Together with chemist Neil McKeown at the UK’s Cardiff University, Turnbull and Samuel are also working on another type of fluorescent sensor containing microporous polymers. ‘The polymers have a very contorted structure that leads to pores close to a nanometre in size throughout the polymer film,’ explains Turnbull. 

Because light emission comes from the full depth of a fluorescent polymer, TNT molecules need to be able to penetrate deep into the film to switch it off. The pores allow molecules in explosives vapour to infiltrate polymer films more rapidly, giving a faster response. ‘We see significantly larger and faster changes in the microporous materials,’ Turnbull says.

Tubular bells

Single-walled carbon nanotubes (SWNTs), hollow one-atom-thick cylinders, could also make good explosives sensors, thanks to their fluorescence in the near infrared. SWNTs can be coupled to molecules designed to bind to a target molecule, so that the fluorescence changes in a measurable way when the target binds. Michael Strano at MIT is a pioneer in this field. His group has developed carbon nanotube sensors for a range of molecules from nitric oxide to hydrogen peroxide. 

In the search for molecules that could impart the desired selectivity to the SWNTs, Strano came across a series of peptides in bee venom called bombolitins. ‘These peptides will adsorb to the nanotube surface and recognise nitroaromatics,’ says Strano. When bound, the nitroaromatics cause a shift in the fluorescence emission wavelength. The experiments are carried out in solution at present. 

To monitor the binding, Strano’s team built a fluorescence microscope that takes light from a sample and projects it onto a detector. The detector is divided into two sections and the fluorescent light coming from the nanotube is split, so that only half of the peak appears in each channel of the detector. When a molecule binds and causes a shift in wavelength, more light is projected onto one side of the camera than the other. ‘We were actually able to show that we could detect single explosive molecules adsorbing onto a single carbon nanotube, which was an unprecedented feat,’ says Strano.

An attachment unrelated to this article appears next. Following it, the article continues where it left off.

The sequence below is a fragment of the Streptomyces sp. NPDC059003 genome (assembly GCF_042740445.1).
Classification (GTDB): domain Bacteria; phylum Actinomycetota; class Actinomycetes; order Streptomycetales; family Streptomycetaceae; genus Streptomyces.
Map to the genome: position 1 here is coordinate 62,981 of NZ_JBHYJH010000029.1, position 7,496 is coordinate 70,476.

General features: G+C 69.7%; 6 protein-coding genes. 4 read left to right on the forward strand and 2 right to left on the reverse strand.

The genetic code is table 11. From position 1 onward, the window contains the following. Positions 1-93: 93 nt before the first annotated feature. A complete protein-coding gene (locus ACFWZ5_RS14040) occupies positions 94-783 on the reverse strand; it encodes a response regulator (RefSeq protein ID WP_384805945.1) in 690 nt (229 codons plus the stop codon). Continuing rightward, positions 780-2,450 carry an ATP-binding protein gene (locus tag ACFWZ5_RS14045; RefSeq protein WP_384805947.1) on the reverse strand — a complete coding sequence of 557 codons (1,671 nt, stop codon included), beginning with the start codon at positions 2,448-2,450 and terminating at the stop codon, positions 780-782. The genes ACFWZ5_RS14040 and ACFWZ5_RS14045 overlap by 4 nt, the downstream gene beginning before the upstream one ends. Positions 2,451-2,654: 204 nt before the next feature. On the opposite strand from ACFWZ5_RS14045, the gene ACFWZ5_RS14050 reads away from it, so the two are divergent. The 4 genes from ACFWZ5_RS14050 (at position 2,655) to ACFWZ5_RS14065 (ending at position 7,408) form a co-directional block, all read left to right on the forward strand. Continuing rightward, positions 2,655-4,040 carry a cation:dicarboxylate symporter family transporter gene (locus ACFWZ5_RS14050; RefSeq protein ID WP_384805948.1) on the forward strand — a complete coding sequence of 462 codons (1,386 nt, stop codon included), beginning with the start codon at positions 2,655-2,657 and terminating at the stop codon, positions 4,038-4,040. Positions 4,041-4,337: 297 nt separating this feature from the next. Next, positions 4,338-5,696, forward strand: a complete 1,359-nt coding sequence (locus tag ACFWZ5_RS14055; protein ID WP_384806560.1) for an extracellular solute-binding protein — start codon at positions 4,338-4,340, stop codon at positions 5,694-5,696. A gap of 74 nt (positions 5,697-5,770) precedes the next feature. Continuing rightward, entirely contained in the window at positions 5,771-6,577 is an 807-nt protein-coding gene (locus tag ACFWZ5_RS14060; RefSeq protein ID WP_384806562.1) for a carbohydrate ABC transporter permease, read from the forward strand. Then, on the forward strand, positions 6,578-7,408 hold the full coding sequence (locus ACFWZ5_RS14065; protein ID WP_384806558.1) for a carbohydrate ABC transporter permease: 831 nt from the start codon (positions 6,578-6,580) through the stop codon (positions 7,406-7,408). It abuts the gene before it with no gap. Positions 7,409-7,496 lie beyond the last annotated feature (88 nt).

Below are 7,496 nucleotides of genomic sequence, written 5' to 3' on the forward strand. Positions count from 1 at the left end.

Changing the SWNT diameter gives a different response. ‘Each SWNT [size] emits at a different wavelength so we have the ability to look at 20 different nanotube sensors with the same peptide,’ he explains. Changing the bombolitin will also give a different response. Strano suggests that the technology could be used to identify a ‘fingerprint’ for a specific explosive by using an array of nanotubes that each have a slightly different response to a molecule.   

Swager has worked with Strano in the past on nanotube sensing systems. His current focus in this area is on using the nanotubes to create chemoresistors, which show a change in electrical resistance when analytes bind. His team has successfully tested these devices on dimethyl methylphosphonate, which has similar hydrogen bonding characteristics and vapour pressure to chemical warfare agents. They are currently working on covalently modified multi-walled carbon nanotubes to detect volatile organic chemicals such as explosives. Functionalisation is limited to the wall of the outer nanotube wall so the inner tubes continue to be highly conductive, increasing sensitivity.

Swager believes that the nanotube chemoresistors have the potential to be incorporated into very simple, low-cost devices, which would require minimal power. ‘That’s our goal,’ he says. He can imagine these devices could be used for security at events such as the Olympics, with the potential for a network of sensors - which could in theory beam information wirelessly - to be put together in a short time. 

Strano is currently looking at how to develop his SWNT technology to create a practical device. ‘My students and I are organising a company that is going to be able to address this issue,’ he says. ‘The path from taking something that we have done in the lab to something that is handheld is an engineering one, mostly dealing with sample handling and maybe some other innovative concepts too.’ 

Improving sample collection

For David Atkinson, who heads the Initiative for Explosives Detection at Pacific Northwest National Laboratory (PNNL) in the US, sampling is the biggest issue when it comes to detecting trace chemicals. ‘There is an unequal balance of research time and money put into the detector side versus the sampling side, yet the sampling is just as important as the detector,’ he says.

In airports, for example, it is now fairly standard practice to test suspicious objects using a wipe that can be heated to release any entrapped particles for analysis using an ion mobility mass spectrometer. However, most molecules in explosives have a very low vapour pressure making them hard to detect using mass spectrometry. Atkinson’s team has been researching better materials to use as wipes for this purpose and has developed a functionalised fibreglass. ‘We have developed nice, robust materials that have a surface chemistry that has a much higher affinity for explosives,’ he says. The new wipes pick up, and release for analysis, far more particles than commercial wipes, he says.